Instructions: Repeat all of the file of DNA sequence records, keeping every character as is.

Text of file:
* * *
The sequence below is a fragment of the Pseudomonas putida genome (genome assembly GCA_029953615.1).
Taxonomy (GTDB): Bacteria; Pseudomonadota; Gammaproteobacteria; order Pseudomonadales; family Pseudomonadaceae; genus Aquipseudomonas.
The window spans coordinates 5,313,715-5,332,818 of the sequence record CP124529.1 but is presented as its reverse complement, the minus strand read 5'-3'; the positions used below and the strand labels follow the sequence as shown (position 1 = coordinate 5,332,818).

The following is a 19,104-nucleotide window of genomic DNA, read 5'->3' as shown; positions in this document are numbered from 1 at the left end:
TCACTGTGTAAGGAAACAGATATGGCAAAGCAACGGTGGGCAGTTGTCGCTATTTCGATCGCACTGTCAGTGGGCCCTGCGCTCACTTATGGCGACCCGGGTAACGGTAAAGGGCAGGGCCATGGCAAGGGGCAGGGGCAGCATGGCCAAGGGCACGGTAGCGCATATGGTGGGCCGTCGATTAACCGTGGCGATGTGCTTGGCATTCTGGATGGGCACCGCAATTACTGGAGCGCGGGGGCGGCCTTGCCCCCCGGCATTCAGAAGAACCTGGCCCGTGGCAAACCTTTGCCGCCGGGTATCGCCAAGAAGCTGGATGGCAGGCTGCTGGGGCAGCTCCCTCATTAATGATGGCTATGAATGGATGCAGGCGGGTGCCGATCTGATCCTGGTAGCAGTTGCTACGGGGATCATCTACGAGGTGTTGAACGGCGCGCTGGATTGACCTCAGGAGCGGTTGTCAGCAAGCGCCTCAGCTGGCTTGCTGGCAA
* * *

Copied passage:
The sequence below is a fragment of the Pseudomonas putida genome (genome assembly GCA_029953615.1).
Taxonomy (GTDB): Bacteria; Pseudomonadota; Gammaproteobacteria; order Pseudomonadales; family Pseudomonadaceae; genus Aquipseudomonas.
The window spans coordinates 5,313,715-5,332,818 of the sequence record CP124529.1 but is presented as its reverse complement, the minus strand read 5'-3'; the positions used below and the strand labels follow the sequence as shown (position 1 = coordinate 5,332,818).

The following is a 19,104-nucleotide window of genomic DNA, read 5'->3' as shown; positions in this document are numbered from 1 at the left end:
TCACTGTGTAAGGAAACAGATATGGCAAAGCAACGGTGGGCAGTTGTCGCTATTTCGATCGCACTGTCAGTGGGCCCTGCGCTCACTTATGGCGACCCGGGTAACGGTAAAGGGCAGGGCCATGGCAAGGGGCAGGGGCAGCATGGCCAAGGGCACGGTAGCGCATATGGTGGGCCGTCGATTAACCGTGGCGATGTGCTTGGCATTCTGGATGGGCACCGCAATTACTGGAGCGCGGGGGCGGCCTTGCCCCCCGGCATTCAGAAGAACCTGGCCCGTGGCAAACCTTTGCCGCCGGGTATCGCCAAGAAGCTGGATGGCAGGCTGCTGGGGCAGCTCCCTCATTAATGATGGCTATGAATGGATGCAGGCGGGTGCCGATCTGATCCTGGTAGCAGTTGCTACGGGGATCATCTACGAGGTGTTGAACGGCGCGCTGGATTGACCTCAGGAGCGGTTGTCAGCAAGCGCCTCAGCTGGCTTGCTGGCAA